Unfortunately, there was another break-in on our block last week. Not much was taken from the home, but it was still bad news. I am the block watch captain, so I’ve been busy updating our block watch map again and rallying all of my neighbors to look out for one another and report anything suspicious. I have a huge fear that we’ll be broken into and am trying to keep that in check. We’re lucky that we have an alarm system AND a dog, but I know that neither will truly prevent a motivated thief from robbing us.
A tragic event occurred last week that I am still trying to deal with. On Monday, we found out that a student at Lily’s school had died. Lily didn’t know her very well because they were in different grades, but it’s a small school and everyone was greatly affected. On Tuesday, though, we found out that the girl took her own life. I cried a lot that day and am still crying about it off and on. It’s just devastating. The school has responded admirably, making resources available to students, staff, and parents, but it’s still just so shocking and sad.
On Wednesday, I reported to KUOW for a 4-hour phone answering shift for the pledge drive and just happened to arrive at the same time as half a dozen parents from Lily’s school. They were there in a group to do a community service type of thing, but I was just there on my own. I ended up sitting near them and it was incredibly helpful to talk to them about what had just happened. I didn’t realize how badly I needed to talk to other parents about how sad I was and how worried I was about how the girl’s parents were doing. How does a parent ever recover from something like that? Hell, how do they ever get out of bed again? It was heartbreaking to hear about the daughter of one of the volunteers. She had just spent the previous three days with the girl who died and had absolutely no idea that anything was wrong. Now, she just keeps asking whether she should have noticed something or if there was something she could have done. Her mother has tried to reassure her in every way that she can, but it’s a huge task. This woman was so very sweet. She asked her daughter what she needed on Tuesday and her daughter said she needed her at school with her that day, so she went. She said they didn’t talk, really. She was just there, on a very sad, very quiet day of school.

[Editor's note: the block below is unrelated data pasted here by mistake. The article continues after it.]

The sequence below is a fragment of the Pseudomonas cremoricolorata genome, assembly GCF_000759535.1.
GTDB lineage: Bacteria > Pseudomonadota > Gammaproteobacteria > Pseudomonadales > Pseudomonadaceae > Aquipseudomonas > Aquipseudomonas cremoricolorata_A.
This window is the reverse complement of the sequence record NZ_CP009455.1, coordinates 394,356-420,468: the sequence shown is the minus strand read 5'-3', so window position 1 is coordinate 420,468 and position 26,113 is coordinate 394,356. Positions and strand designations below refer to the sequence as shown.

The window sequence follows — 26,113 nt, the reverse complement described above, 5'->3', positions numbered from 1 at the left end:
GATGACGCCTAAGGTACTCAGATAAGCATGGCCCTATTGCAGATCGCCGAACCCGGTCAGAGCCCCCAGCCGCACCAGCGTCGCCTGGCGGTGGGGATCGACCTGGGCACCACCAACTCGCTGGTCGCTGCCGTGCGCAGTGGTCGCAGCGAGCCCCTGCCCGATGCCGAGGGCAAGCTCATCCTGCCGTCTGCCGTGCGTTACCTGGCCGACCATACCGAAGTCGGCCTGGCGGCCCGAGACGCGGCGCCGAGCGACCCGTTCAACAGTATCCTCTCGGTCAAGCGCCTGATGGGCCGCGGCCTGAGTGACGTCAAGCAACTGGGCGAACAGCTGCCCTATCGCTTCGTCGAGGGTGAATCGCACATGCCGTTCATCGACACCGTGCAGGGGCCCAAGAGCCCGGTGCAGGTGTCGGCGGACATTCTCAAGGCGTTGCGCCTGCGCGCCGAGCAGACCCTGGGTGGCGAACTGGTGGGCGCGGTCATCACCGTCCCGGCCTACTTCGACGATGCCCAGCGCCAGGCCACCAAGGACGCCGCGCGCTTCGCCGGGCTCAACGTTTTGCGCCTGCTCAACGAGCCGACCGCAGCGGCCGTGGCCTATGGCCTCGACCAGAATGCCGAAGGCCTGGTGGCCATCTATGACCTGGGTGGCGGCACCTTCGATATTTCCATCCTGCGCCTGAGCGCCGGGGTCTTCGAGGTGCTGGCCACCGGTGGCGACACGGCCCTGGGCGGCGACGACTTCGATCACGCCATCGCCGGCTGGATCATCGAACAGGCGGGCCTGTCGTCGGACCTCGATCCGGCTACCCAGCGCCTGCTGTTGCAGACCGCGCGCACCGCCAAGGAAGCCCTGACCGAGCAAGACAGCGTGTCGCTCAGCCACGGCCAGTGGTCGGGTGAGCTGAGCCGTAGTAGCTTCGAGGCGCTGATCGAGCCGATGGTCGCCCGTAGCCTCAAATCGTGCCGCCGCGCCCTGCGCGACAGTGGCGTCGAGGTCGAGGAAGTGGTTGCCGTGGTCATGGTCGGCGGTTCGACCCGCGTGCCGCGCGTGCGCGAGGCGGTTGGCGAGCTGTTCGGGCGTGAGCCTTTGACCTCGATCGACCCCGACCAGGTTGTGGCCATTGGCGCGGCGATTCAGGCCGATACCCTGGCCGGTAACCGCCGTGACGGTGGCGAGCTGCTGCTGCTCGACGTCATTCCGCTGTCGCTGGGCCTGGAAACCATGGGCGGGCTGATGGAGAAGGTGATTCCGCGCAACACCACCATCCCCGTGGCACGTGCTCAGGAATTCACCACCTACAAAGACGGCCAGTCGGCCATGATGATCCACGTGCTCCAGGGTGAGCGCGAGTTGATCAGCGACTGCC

The woman sitting on the other side of me at the pledge drive just happened to be an artist — the artist who created the beautiful artwork now displayed at the entrance to one of our libraries! Plus, she’s a rower and knows my neighbor across the street, who’s also a rower. I really enjoyed talking to her. I love how little events like these — volunteer shifts at public radio pledge drives — illustrate what a small world it is and how interconnected we are. I had not sought out other parents from Lily’s school to commiserate with, yet it ended up happening just by chance and was so very helpful. I wouldn’t guess that I’d have a lot in common with an artist who’s also a rower, but we connected right away.
Andy and Lily are now braving the elements as Lily starts a new soccer season and Andy takes on a co-coaching role. They had their first practice on Thursday night and their first game today. Lily’s team was terribly short-handed, so the result wasn’t ideal, but I think the girls had a good time and are excited about playing together again. One of the girls came home with us and is spending the night, which is both fabulous and frightening. We get a huge kick out of this particular friend of Lily’s because they routinely laugh so hard when they’re together that they can’t breathe, but they often end up very short on sleep during these overnights, which means that we do, too. So often, on the following morning, Andy and I say to ourselves, “Never again!” But, in this house, if you make us or our daughter laugh, you will probably be given yet another chance, as we’re illustrating right now. We’ll forgive a lot if you’re funny. And, this girl, she’s hysterical. So, she’s here again, making us eat our words, again.